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Visible lesbians and invisible bisexuals: Appearance and visual identities among bisexual women

Hayfield, Nikki; Clarke, Victoria; Halliwell, Emma; Malson, Helen


Nikki Hayfield
Associate Head of Department in Research and Knowledge Exchange

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Dr Victoria Clarke
Associate Professor in Qualitative & Critical Psychology

Helen Malson
Associate Professor in Social Psychology


A number of feminist scholars have argued that dress and appearance can be used to critique the dominant culture and explore alternative subjectivities. Research on non-heterosexual visual identities has explored the role that appearance and clothing practices can play in the construction of individual identities and collective communities. However, bisexual women are largely invisible in these discussions. The minimal existing research suggests that bisexual women are unable to communicate their sexuality through their clothing and appearance. This study explored how bisexual women manage their bodies and appearance in relation to their bisexuality. Qualitative interviews were conducted with 20 self-identified bisexual women and the data were analysed using thematic analysis. The participants reported particular visual aesthetics associated with an embodied lesbian identity; however, they reported no visual image of bisexual women. Nonetheless, despite their lack of access to a distinct visual identity, the women negotiated ways in which to incorporate their bisexual identity into their dress and appearance, and considered their bisexuality an important aspect of their identity, which they would like to be recognised and acknowledged.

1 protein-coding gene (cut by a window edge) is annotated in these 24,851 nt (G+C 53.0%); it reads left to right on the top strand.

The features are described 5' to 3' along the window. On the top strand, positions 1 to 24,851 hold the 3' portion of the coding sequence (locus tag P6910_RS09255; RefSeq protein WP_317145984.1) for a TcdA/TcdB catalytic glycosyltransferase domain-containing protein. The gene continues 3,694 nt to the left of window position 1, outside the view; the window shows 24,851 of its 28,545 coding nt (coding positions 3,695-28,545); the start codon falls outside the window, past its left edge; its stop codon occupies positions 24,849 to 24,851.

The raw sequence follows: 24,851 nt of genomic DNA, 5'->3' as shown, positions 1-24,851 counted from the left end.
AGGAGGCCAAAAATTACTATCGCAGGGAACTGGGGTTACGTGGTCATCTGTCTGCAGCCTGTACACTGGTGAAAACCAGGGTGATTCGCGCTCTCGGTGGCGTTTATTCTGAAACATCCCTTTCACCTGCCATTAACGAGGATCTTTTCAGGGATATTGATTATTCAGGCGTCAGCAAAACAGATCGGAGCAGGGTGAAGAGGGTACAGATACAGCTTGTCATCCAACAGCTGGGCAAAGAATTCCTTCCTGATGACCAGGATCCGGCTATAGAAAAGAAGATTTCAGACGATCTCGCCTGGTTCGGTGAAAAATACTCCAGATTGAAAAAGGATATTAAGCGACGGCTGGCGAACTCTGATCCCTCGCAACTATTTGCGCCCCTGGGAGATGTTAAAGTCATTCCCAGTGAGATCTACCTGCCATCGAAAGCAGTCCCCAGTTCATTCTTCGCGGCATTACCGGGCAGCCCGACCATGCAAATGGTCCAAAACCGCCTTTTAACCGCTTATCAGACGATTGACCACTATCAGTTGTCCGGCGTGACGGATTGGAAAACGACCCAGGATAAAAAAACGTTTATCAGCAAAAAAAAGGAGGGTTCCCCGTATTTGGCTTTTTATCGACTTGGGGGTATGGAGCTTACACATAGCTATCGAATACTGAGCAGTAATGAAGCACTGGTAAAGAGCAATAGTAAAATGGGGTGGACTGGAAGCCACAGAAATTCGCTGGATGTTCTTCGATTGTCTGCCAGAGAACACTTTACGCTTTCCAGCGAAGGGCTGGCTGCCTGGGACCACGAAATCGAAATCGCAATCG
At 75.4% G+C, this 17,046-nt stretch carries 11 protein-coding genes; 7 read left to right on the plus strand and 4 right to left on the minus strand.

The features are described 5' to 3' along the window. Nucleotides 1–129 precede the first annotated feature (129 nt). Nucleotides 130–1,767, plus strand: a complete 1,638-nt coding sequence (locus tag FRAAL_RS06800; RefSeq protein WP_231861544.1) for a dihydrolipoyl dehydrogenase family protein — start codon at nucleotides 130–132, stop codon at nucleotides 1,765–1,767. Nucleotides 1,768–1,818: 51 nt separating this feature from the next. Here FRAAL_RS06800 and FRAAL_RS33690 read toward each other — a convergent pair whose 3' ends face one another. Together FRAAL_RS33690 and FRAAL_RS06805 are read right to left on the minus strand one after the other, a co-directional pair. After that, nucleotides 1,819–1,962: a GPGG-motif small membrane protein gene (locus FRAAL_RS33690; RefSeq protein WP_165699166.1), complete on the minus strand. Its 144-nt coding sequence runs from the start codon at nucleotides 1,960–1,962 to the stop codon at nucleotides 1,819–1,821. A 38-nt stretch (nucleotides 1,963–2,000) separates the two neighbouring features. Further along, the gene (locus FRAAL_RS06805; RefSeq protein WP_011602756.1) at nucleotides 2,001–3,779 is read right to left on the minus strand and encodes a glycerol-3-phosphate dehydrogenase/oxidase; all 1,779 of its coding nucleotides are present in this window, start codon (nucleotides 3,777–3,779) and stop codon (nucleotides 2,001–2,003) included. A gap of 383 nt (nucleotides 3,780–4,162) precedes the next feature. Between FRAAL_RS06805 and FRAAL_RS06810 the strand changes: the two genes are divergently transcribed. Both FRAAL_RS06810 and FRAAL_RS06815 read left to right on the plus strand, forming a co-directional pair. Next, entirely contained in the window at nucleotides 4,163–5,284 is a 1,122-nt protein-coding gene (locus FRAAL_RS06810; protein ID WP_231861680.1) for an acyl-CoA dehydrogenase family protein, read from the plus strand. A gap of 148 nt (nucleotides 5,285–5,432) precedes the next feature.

Hayfield, N., Clarke, V., Halliwell, E., & Malson, H. (2013). Visible lesbians and invisible bisexuals: Appearance and visual identities among bisexual women. Women's Studies International Forum, 40, 172-182

Journal Article Type Article
Publication Date Aug 26, 2013
Deposit Date Aug 28, 2013
Journal Women's Studies International Forum
Print ISSN 0277-5395
Publisher Elsevier
Peer Reviewed Peer Reviewed
Volume 40
Pages 172-182
Keywords appearance, bisexuality, identity, interviews, thematic analysis, visual identity, body image
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Hayfield Clarke Halliwell Malson Appearance & Bisexuality Pre Proof.pdf (716 Kb)

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